Riverside Military Academy quarterback Shad Dabney knew he was going to score a touchdown before the ball was even snapped.
Dabney’s Eagles were tied with Johnson with only a minute left in the game when Riverside Military assistant coach Jacob Smith dialed up an inside run for Dabney on a QB keeper. Dabney saw the Eagles had the advantage immediately when the two teams got up to the line.
“Right before the play, I told the center, I told (Lauren) Wylie, ‘If you move an inch inside, I’m going to score,’” he said. “I was going to run over the linebacker. My running back filled in. It was just a hole. I saw it, and I just ran and dove.”
Dabney said his eyes were closed as he was diving toward the right pylon, extending the ball as far out in front of him as he could.
“When I opened my eyes, people were around me with their hands up,” Dabney said. “I realized then it was game.”
The game-winning touchdown plunge was one of 17 carries for Dabney on the day, as he picked up 288 rushing yards and three touchdowns on the ground to go along with 4 of 7 passing for 82 yards with a pair of scores and an interception. He also registered one reception for 51 yards, a performance good enough to make him this week’s Times Player of the Week.
It was the type of game that Riverside Military coach Nick Garrett expects to be happening a lot more frequently down the stretch of the season now that Dabney has taken over as the Eagles’ fulltime quarterback.
“I’ve said it before and I’ll say it again, (Dabney) is the best athlete in Hall County, arguably in the state of Georgia,” Garrett said. “Pretty much anywhere you put him, he’s going to have success.”
Dabney’s athleticism is only part of what makes him such a dangerous offensive weapon.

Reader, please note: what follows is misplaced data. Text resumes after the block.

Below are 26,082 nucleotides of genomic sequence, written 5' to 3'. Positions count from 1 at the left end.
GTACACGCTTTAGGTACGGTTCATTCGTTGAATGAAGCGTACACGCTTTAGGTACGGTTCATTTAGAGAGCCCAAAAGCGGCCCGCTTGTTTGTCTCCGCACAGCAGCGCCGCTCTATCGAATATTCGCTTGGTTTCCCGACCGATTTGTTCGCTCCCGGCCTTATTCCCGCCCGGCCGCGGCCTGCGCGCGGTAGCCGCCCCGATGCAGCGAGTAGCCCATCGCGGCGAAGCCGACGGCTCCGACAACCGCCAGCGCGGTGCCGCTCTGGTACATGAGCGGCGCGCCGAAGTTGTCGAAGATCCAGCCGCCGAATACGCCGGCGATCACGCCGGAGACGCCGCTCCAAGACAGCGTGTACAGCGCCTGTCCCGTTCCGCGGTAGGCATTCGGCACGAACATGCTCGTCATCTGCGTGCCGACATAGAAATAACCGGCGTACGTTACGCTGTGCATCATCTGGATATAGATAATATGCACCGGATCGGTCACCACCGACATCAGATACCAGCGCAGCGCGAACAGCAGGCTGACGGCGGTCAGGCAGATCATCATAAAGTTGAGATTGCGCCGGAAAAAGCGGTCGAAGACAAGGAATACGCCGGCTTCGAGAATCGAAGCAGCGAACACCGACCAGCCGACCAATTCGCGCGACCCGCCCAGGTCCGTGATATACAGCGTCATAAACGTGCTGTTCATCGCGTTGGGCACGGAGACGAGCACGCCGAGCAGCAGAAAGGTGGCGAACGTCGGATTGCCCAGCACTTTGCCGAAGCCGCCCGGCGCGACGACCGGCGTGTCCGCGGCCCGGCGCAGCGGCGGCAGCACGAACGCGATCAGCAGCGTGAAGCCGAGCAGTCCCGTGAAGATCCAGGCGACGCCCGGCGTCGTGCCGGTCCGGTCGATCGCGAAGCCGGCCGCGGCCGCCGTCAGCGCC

Though he’s always been as fast and agile as anyone else on the field, he said his understanding of the game has grown significantly this year as he’s been asked to take on a larger role in his junior season. Rather than getting overwhelmed with the extra work, Dabney has taken it as a positive.
“I’m learning how to see things before they happen, reading on the fly, being more physical, taking more hits,” he said. “I think it’s actually been good. It’s making me enjoy football a little bit more.”
Apart from increased touches, Dabney has also been asked to take on more responsibility from a leadership standpoint.
He was named a team captain before the start of the season, a rarity for a junior at Riverside Military. So far, according to Garrett, Dabney’s energy has done wonders for the team’s game-day confidence.
“Obviously he’s an exceptional football player, but we also want him to be a transformational leader, a very enthusiastic leader where he does it in a way where he can remain competitive and challenge people, but also encourage people at the same time,” Garrett said. “That’s what we’ve really been focusing on. It’s really been working out for us.”
Dabney has felt the difference as well.
He had always felt more comfortable on the basketball court, but Dabney’s successful start to this football season has given him a new belief in himself. His big day against Johnson — a higher classification school that beat the Eagles last season — was just another boost to his confidence.
“Seeing myself grow and develop into as good an athlete at football, it just makes me believe more, makes me want to go harder and keep competing,” Dabney said. “I’ve got a chip on my shoulder to prove that I’m the best player in Hall County, if not the state. That’s all it is, just confidence.”